The company says its energy efficiency drive has translated to millions of dollars of savings.

Mahindra, a major Indian conglomerate which manufactures vehicle, is also taking a raft of initiatives to reduce its production of greenhouse gases, including increasing its use of renewable energy.

Mahindra says that it is the first Indian company to launch its own carbon pricing programme, a measure that has been adopted by a number of multinationals globally, including Google and Unilever.

“The more India invests on climate change today, the more developed it will be tomorrow,” says Zuzer Lucknowala, the director of Party Cruisers, one of the biggest wedding and events companies based in Mumbai. “Understanding climatic change is complex” for businesses, as companies try to focus on generating profits and grapple with other more direct economic factors.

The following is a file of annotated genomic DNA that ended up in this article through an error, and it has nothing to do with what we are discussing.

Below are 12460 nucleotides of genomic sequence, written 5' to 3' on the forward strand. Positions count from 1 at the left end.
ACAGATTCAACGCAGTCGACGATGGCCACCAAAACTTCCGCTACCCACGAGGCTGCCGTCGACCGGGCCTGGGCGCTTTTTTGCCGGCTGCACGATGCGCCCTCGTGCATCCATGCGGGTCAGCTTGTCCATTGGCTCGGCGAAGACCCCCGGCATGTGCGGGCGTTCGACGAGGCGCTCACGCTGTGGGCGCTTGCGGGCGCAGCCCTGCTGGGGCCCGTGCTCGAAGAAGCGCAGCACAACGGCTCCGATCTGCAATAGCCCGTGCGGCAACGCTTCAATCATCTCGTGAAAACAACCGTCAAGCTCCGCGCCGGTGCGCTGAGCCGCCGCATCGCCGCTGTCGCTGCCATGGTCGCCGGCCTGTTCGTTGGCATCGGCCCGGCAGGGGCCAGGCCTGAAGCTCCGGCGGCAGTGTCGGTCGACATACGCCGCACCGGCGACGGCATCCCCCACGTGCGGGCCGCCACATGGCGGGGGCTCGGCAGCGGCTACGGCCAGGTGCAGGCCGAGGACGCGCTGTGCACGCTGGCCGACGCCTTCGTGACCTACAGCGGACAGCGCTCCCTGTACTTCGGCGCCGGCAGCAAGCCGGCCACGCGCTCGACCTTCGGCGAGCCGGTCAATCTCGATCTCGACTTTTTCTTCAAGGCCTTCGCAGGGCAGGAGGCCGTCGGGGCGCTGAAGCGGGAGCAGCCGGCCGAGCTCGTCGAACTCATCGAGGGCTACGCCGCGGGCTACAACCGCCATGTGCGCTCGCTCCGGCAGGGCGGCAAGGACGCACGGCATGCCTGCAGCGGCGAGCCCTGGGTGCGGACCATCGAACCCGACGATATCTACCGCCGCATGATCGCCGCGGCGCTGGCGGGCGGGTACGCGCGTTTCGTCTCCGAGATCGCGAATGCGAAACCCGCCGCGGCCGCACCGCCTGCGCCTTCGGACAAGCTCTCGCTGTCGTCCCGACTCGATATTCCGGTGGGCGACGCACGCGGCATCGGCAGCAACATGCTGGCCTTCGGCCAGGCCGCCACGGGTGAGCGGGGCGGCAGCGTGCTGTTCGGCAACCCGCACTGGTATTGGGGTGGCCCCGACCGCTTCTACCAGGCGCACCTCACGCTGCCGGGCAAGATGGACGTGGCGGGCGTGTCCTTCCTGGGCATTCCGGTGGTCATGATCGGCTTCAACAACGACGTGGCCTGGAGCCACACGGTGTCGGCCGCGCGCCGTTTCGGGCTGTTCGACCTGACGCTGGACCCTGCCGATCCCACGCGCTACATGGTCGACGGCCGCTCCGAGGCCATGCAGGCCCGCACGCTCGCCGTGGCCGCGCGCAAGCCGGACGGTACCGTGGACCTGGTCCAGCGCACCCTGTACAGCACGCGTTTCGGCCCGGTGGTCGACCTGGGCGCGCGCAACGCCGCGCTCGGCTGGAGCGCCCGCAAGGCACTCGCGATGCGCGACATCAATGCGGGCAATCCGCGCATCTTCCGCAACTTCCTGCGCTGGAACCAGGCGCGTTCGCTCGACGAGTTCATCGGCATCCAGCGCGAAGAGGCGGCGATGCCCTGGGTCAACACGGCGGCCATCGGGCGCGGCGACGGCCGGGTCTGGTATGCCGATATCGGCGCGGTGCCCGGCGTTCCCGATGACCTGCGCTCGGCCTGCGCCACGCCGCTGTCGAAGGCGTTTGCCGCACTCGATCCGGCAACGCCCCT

“The Indian government will have a critical role to play in these challenges and providing a greener environment.”

Mr Rathod says that small and medium sized companies in particular are in industries that generate a lot of pollution and “need support and education” from the government to make changes.

“A lot of companies in India can't afford it and they need support when it comes to getting out of these old processes,” he says. “You need to have a solution for them.”

There have been some concerns that perhaps not enough is being done at all levels to address the issue.

In India's Union Budget, presented by finance minister Arun Jaitley on Thursday, climate change was something that was largely neglected, despite the emphasis of the Budget in helping India's rural and farming communities, ahead of general elections in 2019.

However, with awareness of the potential economic impact and the discussion around climate change rapidly gathering pace in India, calls for steps to address the issue are only set to increase, leading to mounting pressure for swift action by businesses and the government.